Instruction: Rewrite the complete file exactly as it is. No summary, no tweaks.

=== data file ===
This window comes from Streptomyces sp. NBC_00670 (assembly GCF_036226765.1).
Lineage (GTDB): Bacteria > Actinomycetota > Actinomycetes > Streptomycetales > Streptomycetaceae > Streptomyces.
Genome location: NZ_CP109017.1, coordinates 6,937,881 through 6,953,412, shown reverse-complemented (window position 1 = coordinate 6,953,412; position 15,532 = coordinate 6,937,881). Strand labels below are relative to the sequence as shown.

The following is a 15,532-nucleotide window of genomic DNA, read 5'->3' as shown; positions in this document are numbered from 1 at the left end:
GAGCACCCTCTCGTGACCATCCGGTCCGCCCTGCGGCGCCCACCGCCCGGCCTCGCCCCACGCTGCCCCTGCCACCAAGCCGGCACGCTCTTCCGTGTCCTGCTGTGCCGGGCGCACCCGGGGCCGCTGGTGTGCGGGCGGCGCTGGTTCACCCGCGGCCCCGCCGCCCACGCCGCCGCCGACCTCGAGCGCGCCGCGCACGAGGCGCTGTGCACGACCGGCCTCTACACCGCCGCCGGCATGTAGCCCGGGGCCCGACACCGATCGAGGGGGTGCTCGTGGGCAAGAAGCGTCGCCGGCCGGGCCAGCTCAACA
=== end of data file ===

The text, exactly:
This window comes from Streptomyces sp. NBC_00670 (assembly GCF_036226765.1).
Lineage (GTDB): Bacteria > Actinomycetota > Actinomycetes > Streptomycetales > Streptomycetaceae > Streptomyces.
Genome location: NZ_CP109017.1, coordinates 6,937,881 through 6,953,412, shown reverse-complemented (window position 1 = coordinate 6,953,412; position 15,532 = coordinate 6,937,881). Strand labels below are relative to the sequence as shown.

The following is a 15,532-nucleotide window of genomic DNA, read 5'->3' as shown; positions in this document are numbered from 1 at the left end:
GAGCACCCTCTCGTGACCATCCGGTCCGCCCTGCGGCGCCCACCGCCCGGCCTCGCCCCACGCTGCCCCTGCCACCAAGCCGGCACGCTCTTCCGTGTCCTGCTGTGCCGGGCGCACCCGGGGCCGCTGGTGTGCGGGCGGCGCTGGTTCACCCGCGGCCCCGCCGCCCACGCCGCCGCCGACCTCGAGCGCGCCGCGCACGAGGCGCTGTGCACGACCGGCCTCTACACCGCCGCCGGCATGTAGCCCGGGGCCCGACACCGATCGAGGGGGTGCTCGTGGGCAAGAAGCGTCGCCGGCCGGGCCAGCTCAACA